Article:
Anything is possible, shoot high. You don’t get a second chance to make a first impression. If you’re going to send a script to someone make sure it’s the very best script you can write. That person could say, yeah I’ll read it. It’s got to be good because that’s your shot. MY other recommendation to other filmmakers is before you roll that camera before you finish your project, ask yourself “have I done everything I could possibly do to make this something that excites me or that I would want to go see?”. Don’t just do it as an assignment, do it as if it means everything, because it does.
If you want to be in our industry, the people who don’t survive are the people who are washing dishes with lukewarm water. It’s the people who have to work with hot water – you want to go for it, you want to make a statement. You want to make it count you want people to remember your work, so it shouldn’t be half assed, it should be the very best you can possibly do. The beauty of this industry is you have 100 years of history of amazing movies, you could go back to every movie that won the Oscar for the next 50 years and really from those there’s something that’s going to speak to you. Whichever movie you picked, there’s a reason why you loved it and there’s a reason why that may have something to do with your taste and developing your taste. If you love that, maybe do your version of that. Look at all the great stuff we have as background research. The American Society of Cinematographers is 100 years old. 100 years ago some dude figured out that you can pass film quickly through a gate and get an image and here we are trying to do the same thing. Well it better be a good picture, somebody worked their ass off to figure out how to make movies.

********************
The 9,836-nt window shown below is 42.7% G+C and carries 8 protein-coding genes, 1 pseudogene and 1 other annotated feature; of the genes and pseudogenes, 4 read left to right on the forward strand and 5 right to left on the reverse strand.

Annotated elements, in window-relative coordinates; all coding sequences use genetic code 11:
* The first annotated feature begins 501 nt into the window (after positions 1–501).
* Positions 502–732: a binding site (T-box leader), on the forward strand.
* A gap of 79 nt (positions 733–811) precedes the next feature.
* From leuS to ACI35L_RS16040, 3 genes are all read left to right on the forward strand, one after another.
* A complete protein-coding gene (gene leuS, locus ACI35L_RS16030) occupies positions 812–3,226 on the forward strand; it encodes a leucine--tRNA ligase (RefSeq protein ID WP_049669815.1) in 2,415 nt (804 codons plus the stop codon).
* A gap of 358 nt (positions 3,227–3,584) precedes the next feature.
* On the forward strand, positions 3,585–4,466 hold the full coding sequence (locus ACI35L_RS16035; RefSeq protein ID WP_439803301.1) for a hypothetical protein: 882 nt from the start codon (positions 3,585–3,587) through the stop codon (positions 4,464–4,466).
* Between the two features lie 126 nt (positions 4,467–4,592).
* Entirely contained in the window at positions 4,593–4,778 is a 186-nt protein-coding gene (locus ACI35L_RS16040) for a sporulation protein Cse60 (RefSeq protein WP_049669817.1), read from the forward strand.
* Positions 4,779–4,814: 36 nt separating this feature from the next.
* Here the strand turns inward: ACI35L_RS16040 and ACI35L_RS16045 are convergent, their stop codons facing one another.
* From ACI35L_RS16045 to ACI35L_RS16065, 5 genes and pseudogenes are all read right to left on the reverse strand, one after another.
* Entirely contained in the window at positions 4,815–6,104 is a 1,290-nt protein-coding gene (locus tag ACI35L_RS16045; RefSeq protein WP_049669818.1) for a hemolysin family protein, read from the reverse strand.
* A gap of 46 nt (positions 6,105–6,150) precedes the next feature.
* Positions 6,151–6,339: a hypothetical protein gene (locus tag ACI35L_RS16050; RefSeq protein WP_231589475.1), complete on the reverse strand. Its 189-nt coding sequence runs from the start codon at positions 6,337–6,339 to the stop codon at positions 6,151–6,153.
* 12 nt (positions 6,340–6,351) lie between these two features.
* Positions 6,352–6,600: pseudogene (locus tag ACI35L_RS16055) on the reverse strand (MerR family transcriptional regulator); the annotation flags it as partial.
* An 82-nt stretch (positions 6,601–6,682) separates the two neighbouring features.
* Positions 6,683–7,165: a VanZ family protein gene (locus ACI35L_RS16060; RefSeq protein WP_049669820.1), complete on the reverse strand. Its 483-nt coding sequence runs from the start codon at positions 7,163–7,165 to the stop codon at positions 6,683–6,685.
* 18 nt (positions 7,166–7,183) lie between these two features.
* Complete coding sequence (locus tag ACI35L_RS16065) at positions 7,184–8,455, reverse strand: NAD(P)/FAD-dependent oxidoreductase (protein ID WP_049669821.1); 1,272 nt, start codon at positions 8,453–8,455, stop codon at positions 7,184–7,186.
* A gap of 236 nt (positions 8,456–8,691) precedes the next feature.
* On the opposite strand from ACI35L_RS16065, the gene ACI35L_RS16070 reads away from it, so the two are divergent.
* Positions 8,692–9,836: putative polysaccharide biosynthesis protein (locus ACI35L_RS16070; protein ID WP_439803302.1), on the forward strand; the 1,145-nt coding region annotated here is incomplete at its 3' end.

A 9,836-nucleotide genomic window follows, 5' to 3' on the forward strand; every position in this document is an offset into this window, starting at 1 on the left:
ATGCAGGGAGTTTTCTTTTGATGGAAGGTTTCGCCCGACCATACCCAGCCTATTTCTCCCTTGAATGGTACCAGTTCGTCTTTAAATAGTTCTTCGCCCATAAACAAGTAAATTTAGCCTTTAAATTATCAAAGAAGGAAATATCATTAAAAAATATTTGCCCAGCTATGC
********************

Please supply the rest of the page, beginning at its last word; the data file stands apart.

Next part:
Set your sights high on your projects and I think that we’re all storytellers and the more that you’re influenced and the more passionate you are at telling your story the more that you’ll be guided in the right direction.
Bridget Johnson is the president and co-founder of Dare to Dream Productions. She writes and directs thought-provoking films that inspire others to follow their dreams.